Scott Meyers is an independent author and consultant with over three decades of experience in software development practice and research.
His perennially best-selling Effective C++” books (Effective C++, More Effective C++, and Effective STL) defined a new genre in technical publishing, and his Effective C++ CD introduced several innovations in the web-based presentation of technical material.
Scott is Consulting Editor for Addison Wesley’s Effective Software Development Series and a member of the technical advisory boards of the online journal, The C++ Source, and Software Development magazine. He received his PhD in Computer Science from Brown University.
It is no longer enough to respond to change-organizations must lead change or be left behind. Innovation and creativity is essential, as are collaborative leaders to create environments that stimulate powerful ideas and deliver quality products and services.
Pollyanna will discuss how to lead and create collaborative environments where adaptive practices emerge and thrive. Such practices embrace change and deliver the right products and services at the right time. She will address how to integrate business value and ensure quality and marketable results.
Presenting models from her think tank on innovation and leadership, Pollyanna will discuss how collaboration and collaborative leadership delivered the Swiss Electronic Stock Exchange, power grid control systems at Asea Brown Boveri, and rolled out the Homeless Information Management System in Utah.
Pollyanna Pixton is widely recognized for her ability to lead the collaborative efforts of talented people who want to expand what they already do very well to being even better. She works with leaders and teams inside corporations and organizations to improve their productivity and effectiveness to achieve lasting results using collaboration. She founded Evolutionary Systems in 1996, and brings over 35 years of executive and managerial experience from a variety of successful business and information technology ventures to her work as a consultant. As the result of a think tank she formed two years ago to address how to improve innovation in today’s organization, she co-founded and directs the Institute of Collaborative Leadership.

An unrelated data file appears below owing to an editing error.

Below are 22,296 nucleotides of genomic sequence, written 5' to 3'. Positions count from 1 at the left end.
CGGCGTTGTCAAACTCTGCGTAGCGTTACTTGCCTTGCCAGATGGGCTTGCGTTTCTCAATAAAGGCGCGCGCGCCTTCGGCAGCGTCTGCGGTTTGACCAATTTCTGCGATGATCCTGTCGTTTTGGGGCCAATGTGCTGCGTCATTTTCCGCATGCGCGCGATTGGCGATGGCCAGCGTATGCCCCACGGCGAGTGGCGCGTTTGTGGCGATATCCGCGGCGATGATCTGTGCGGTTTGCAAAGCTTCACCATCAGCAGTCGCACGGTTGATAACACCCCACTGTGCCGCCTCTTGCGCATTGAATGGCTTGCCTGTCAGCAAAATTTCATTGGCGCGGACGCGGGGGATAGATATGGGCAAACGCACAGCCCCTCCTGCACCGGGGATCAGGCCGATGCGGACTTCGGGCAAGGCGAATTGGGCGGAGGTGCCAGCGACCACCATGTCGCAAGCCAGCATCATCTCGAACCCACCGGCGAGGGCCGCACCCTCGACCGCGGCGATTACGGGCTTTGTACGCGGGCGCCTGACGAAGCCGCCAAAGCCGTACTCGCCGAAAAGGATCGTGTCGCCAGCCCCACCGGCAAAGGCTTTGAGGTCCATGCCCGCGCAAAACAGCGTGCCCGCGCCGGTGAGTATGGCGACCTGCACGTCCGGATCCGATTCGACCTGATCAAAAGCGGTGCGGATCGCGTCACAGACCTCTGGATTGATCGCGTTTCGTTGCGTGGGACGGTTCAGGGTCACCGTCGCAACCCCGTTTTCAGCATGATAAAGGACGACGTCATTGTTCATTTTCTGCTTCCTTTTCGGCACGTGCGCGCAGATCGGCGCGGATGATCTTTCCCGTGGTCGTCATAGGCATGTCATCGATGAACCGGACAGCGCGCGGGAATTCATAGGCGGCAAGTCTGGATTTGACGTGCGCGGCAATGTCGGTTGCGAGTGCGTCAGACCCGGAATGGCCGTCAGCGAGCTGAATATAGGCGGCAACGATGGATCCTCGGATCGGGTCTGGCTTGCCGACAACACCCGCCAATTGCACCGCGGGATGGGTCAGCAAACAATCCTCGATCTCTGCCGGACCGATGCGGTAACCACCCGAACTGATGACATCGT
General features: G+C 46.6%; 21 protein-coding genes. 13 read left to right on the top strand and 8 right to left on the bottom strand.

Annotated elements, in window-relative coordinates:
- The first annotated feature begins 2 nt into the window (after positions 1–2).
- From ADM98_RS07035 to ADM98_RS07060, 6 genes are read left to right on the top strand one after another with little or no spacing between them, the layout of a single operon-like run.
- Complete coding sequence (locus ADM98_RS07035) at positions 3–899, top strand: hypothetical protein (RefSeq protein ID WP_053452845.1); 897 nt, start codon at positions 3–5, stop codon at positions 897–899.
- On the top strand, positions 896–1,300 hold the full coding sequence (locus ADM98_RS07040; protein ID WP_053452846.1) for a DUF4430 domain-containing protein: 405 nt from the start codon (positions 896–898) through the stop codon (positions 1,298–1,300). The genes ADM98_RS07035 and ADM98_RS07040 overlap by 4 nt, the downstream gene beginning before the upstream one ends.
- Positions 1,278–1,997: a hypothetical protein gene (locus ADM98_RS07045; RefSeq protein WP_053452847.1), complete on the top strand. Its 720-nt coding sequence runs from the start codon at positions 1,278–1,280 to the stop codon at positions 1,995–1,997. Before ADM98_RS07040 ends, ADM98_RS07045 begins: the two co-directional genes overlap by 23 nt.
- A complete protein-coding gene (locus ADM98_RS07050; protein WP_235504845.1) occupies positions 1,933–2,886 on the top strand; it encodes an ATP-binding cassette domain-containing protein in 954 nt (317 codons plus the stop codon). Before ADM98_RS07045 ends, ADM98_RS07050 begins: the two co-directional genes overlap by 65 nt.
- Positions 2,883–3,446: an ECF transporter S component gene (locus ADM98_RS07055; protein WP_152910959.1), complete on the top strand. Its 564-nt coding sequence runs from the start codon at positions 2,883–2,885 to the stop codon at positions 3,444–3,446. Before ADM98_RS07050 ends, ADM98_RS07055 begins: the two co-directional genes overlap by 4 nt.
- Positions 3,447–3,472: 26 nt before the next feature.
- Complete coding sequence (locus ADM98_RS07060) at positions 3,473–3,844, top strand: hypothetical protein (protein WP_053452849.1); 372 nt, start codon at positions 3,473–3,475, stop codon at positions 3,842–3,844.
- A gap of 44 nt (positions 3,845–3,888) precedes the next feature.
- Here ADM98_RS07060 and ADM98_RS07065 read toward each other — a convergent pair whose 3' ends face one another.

She was primarily responsible for leading the development of the Swiss Electronic Stock Exchange, developing sophisticated control systems for electrical power plants throughout the world, and merging the complex technologies and data systems of large financial institutions. Her background includes leading the development of complex e-commerce projects, real-time applications, positioning systems, and researching computational methods in theoretical physics.
Pixton co-founded the Agile Project Leadership Network (APLN) and serves on that Executive Board. She is chairing the ADC 2006 Leaderships Summit, and at Agile 2005, she presented a tutorial and workshop on collaborative leadership. In 2004, she chaired the ADC Executive Summit and led the Getting Leaders Onboard workshop at XP Universe with Mary Poppendieck.
Rally Software Development
The Lean movement begun in the 1950s when Toyota’s redefinition of automobile production put the entire manufacturing world on its ear. Although the impact Toyota has had on the world automotive market is well-known, what may be less known is the role quality has played in this explosive paradigm shift. “Lean Cuisine” explores the basics of Lean Thinking and brings it to our quality-tuned ears-how customer value has driven quality; how quality has driven software development; and how can we create value and quality by attacking the 7 wastes of Lean Software Development.
Jean Tabaka is an Agile Coach with Rally Software Development in Boulder Colorado. With over 25 years of experience in the software development industry, she has navigated numerous waterfalls in a variety of crafts (government, IT, consulting) and in a variety of roles (programmer, architect, project manager, and methodologist). Her move to agile software development approaches came in the late 90s as a result of studying DSDM in the UK. Since that time, she has become an agile devotee, consulting with teams of all sizes worldwide wishing to derive more value faster through the adoption of agile principles and practices.
Jean is a Certified ScrumMaster, a Certified ScrumMaster Trainer, and a Certified Professional Facilitator. She holds a Masters in Computer Science from Johns Hopkins University and is the author of Collaboration Explained: Facilitation Skills for Software Project Leaders published in the Addison-Wesley Agile Software Development Series.